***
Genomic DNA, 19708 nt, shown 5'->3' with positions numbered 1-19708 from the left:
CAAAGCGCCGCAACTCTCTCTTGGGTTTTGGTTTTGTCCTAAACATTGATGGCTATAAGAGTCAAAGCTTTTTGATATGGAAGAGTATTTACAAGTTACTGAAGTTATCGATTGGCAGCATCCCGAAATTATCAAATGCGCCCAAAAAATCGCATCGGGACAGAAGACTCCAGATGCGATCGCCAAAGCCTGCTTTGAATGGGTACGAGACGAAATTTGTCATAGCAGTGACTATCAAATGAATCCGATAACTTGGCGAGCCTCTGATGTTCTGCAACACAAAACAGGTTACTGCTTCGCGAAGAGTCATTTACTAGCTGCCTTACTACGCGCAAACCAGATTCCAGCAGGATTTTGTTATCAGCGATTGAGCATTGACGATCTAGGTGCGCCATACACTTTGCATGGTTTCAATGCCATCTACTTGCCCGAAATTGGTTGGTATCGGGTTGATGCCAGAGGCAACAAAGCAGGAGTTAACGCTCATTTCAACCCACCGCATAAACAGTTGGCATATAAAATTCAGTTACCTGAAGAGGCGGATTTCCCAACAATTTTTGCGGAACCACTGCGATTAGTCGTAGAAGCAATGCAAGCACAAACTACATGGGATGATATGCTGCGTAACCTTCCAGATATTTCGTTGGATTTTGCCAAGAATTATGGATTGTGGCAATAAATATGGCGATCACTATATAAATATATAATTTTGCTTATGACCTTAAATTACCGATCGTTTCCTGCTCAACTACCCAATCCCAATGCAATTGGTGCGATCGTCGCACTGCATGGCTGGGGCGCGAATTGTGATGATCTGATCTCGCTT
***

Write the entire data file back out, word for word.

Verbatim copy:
Genomic DNA, 19708 nt, shown 5'->3' with positions numbered 1-19708 from the left:
CAAAGCGCCGCAACTCTCTCTTGGGTTTTGGTTTTGTCCTAAACATTGATGGCTATAAGAGTCAAAGCTTTTTGATATGGAAGAGTATTTACAAGTTACTGAAGTTATCGATTGGCAGCATCCCGAAATTATCAAATGCGCCCAAAAAATCGCATCGGGACAGAAGACTCCAGATGCGATCGCCAAAGCCTGCTTTGAATGGGTACGAGACGAAATTTGTCATAGCAGTGACTATCAAATGAATCCGATAACTTGGCGAGCCTCTGATGTTCTGCAACACAAAACAGGTTACTGCTTCGCGAAGAGTCATTTACTAGCTGCCTTACTACGCGCAAACCAGATTCCAGCAGGATTTTGTTATCAGCGATTGAGCATTGACGATCTAGGTGCGCCATACACTTTGCATGGTTTCAATGCCATCTACTTGCCCGAAATTGGTTGGTATCGGGTTGATGCCAGAGGCAACAAAGCAGGAGTTAACGCTCATTTCAACCCACCGCATAAACAGTTGGCATATAAAATTCAGTTACCTGAAGAGGCGGATTTCCCAACAATTTTTGCGGAACCACTGCGATTAGTCGTAGAAGCAATGCAAGCACAAACTACATGGGATGATATGCTGCGTAACCTTCCAGATATTTCGTTGGATTTTGCCAAGAATTATGGATTGTGGCAATAAATATGGCGATCACTATATAAATATATAATTTTGCTTATGACCTTAAATTACCGATCGTTTCCTGCTCAACTACCCAATCCCAATGCAATTGGTGCGATCGTCGCACTGCATGGCTGGGGCGCGAATTGTGATGATCTGATCTCGCTT